The Lost Cafe Schindler by Meriel Schindler

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  This is a different sort of family Holocaust memoir, partly because it’s got recipes at the back, and partly because it’s about Innsbruck.  Not Warsaw, Lodz, Vilnius, Kyiv, Minsk, Vienna, Amsterdam, Thessaloniki, Berlin, Prague or a little shtetl somewhere, but Innsbruck.  And I was going to say that this is the first time I’ve come across a Holocaust book about Tyrol, but, of course, the first ever slightly Holocaust-related book I read was The Chalet School in Exile.  And, for nearly 40 years, I have tied myself in knots over Austria – land of the Chalet School (which has played and continues to play a big part in my life), The Sound of Music (which I’ve seen 85 billion times), Sachertorte (which I like to have on my birthday, and at various other times during rhe year), strudel, coffee houses, lakes, mountains, waltzes, white horses, grand palaces … and, in the not too distant past, Nazis.  I’ve got photos dotted about the house of myself in Innsbruck, Salzburg and Vienna.  Hey, I scoffed a huge piece of apple strudel from an Austrian stall at the Christmas market in Manchester last weekend.  But I still tie myself in knots over it all.

Most people probably know that, until recently, The Sound of Music had never been shown on state Austrian TV, because of Austria’s issues with itself.  And just to wander a bit off topic, Tony Warren, the late, great, creator of Coronation Street, addressed this issue in The Lights of Manchester, in which a character gets spooked during a romantic weekend in Vienna.  I even wrote a Chalet School fanfic to try to sort it all out in my head, but it really is difficult.

In this, we’ve got a British author inheriting a large amount of family papers from her Tyrolean-born father, who escaped from Innsbruck as a schoolboy in 1938, and looking into her family history – centred on the Cafe Schindler, the very popular coffee house on the Mariatheresienstrasse which was founded by her great-grandparents.  It was seized from the family after the Anschluss, but they did eventually get it back, but then sold it on in the 1950s … and it still exists.

The author seems to have started her research because she had questions about her dad and her complicated relationship with him.  I’m not sure that she needed to be so negative about him in a published book, but that was her choice.  The questions about him are never really answered, but there’s a lot in this, going back to the history of the Austro-Hungarian Empire in the late 19th century, and how the various members of her family came to be in Innsbruck, or elsewhere.

There’s a fact-is-stranger-than-fiction subplot about a relative by marriage, Dr Eduard Bloch, a Jewish doctor in Linz who treated both Hitler and his mother before the Great War, and got some sort of special protection in the 1930s because Hitler had always liked him.   But the main character ends up being Hugo Schindler, the author’s grandfather – a proud Tyrolean, proud Austrian, who sometimes wore lederhosen and a little green hat, fought for Austria-Hungary in the Great War … and was badly beaten by people from his own local community on Kristallnacht, and lost his mother, sister and brother-in-law in the concentration camps.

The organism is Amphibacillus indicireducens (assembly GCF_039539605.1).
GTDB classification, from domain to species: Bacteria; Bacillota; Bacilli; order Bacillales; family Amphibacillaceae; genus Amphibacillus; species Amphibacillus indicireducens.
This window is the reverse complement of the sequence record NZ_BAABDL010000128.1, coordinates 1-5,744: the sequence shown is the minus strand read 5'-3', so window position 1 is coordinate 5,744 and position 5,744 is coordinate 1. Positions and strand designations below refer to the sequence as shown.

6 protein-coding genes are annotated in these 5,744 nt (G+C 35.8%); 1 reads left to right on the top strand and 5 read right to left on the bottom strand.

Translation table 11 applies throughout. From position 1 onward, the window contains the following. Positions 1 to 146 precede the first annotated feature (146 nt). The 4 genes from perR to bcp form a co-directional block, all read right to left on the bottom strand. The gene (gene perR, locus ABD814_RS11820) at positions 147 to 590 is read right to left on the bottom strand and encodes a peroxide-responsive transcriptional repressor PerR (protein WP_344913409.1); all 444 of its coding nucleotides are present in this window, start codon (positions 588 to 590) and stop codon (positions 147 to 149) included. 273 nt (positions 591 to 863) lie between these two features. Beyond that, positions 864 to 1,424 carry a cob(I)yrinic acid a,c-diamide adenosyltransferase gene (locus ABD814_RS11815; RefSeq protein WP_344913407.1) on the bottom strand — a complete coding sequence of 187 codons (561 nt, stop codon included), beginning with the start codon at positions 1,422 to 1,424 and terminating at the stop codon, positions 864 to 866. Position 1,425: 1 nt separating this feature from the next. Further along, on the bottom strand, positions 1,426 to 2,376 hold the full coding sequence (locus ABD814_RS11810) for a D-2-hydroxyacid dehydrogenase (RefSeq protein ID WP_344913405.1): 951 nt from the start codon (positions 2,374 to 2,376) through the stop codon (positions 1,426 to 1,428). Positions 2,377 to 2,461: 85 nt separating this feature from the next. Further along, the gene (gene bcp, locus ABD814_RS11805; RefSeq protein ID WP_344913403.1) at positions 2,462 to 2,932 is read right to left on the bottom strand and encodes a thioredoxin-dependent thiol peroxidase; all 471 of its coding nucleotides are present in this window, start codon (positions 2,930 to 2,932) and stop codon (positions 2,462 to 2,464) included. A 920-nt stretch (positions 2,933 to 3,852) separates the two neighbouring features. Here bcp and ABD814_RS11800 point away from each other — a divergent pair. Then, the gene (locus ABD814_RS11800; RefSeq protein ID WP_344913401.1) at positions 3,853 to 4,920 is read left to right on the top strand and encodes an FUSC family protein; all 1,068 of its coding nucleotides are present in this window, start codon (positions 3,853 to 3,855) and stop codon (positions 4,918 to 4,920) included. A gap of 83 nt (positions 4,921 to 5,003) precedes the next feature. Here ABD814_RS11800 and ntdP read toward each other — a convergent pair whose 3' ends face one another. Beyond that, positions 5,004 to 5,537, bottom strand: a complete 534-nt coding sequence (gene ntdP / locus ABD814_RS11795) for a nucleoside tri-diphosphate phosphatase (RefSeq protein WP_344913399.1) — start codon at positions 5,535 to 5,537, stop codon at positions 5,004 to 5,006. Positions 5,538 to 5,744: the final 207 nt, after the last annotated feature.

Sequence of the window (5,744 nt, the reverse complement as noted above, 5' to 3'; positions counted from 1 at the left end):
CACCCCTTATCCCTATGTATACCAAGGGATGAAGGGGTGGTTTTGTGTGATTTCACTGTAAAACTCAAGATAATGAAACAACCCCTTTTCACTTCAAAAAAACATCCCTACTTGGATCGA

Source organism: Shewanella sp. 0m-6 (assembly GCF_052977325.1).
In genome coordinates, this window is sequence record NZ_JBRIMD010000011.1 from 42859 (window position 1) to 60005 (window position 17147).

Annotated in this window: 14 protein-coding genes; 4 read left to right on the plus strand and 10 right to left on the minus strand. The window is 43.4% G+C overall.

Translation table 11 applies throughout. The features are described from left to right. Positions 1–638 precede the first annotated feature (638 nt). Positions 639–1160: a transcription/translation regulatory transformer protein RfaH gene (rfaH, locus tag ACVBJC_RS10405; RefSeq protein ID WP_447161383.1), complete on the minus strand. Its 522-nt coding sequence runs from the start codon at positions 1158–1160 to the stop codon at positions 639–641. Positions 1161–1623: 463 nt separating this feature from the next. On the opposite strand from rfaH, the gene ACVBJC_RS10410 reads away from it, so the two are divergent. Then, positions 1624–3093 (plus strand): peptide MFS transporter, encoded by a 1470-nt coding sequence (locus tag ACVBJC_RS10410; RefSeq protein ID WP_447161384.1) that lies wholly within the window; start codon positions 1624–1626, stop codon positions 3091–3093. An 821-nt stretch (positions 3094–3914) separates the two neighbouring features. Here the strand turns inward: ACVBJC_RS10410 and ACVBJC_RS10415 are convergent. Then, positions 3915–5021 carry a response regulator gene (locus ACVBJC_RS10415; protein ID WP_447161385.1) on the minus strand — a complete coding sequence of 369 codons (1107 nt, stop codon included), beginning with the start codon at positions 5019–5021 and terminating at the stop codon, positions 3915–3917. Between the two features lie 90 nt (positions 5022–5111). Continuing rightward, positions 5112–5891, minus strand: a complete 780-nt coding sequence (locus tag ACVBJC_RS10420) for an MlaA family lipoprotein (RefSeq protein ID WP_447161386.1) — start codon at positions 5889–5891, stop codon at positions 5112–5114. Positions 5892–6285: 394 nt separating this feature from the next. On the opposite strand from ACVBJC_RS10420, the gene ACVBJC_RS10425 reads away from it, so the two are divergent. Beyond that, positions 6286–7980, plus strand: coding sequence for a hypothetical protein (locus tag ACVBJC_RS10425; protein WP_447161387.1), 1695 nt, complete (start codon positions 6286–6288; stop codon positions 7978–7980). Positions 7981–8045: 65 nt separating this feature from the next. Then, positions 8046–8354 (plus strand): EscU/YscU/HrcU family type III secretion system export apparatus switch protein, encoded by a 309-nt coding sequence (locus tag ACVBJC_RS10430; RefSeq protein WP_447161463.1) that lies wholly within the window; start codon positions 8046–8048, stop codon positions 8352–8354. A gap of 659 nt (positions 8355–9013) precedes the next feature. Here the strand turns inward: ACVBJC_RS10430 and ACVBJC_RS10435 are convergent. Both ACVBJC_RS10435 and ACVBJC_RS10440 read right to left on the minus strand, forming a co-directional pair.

The book takes us through the break-up of the Austro-Hungarian Empire, including the awarding of South Tyrol to Italy, and shows us the Schindler family setting up their cafe and how it became very popular in a city coping with the shock of everything that had happened.  Innsbruck wasn’t Vienna: there were very few non-Catholics there, and there were no “Jewish areas” – everyone lived together, one community.  But then, and this was something I found out myself when doing some research a few years ago, the events of Kristallnacht were particularly brutal in Innsbruck … and it has to be said that Tyrol has a history of intolerance of religious minorities.

And yet, after the war, the Schindler family chose to return.  The author talks about the complexities of the post-war era and how it suited everyone to cast Austria as a victim, when in fact Austria had welcomed the Nazis in.  There’s a lot of personal stuff in this book, which is, after all, a family history – family feuds, different members of the family ending up in different places, etc, but the main focus is on the Cafe Schindler, and they did eventually get it back.   The story isn’t always set out in the clearest of ways, but there’s a moving end in which the author ensures that “steine”, memorial stones marking the place where a Holocaust victim lived – I saw quite a few of them in Budapest in 2019 – are placed for her great-grandmother, great-aunt and great-uncle.

Then there are recipes for Kaiserschmarm, apple strudel and Sachertorte.  I made sure that I had all of those when I went to the Vienna Christmas markets in 2019.  In fact, pretty much the first thing I did after leaving my luggage at the hotel was to rush off to the Cafe Sacher to have genuine Sacher Torte on its home patch.   Austria, land of coffee houses.  And Nazis.  But time moves on, and, as the author says, very few of the people who had anything to do with Nazi atrocities are still alive.  And the Cafe Schindler’s still there.  I very much hope to go back to Innsbruck one day, and, if I do, I’ll be calling in.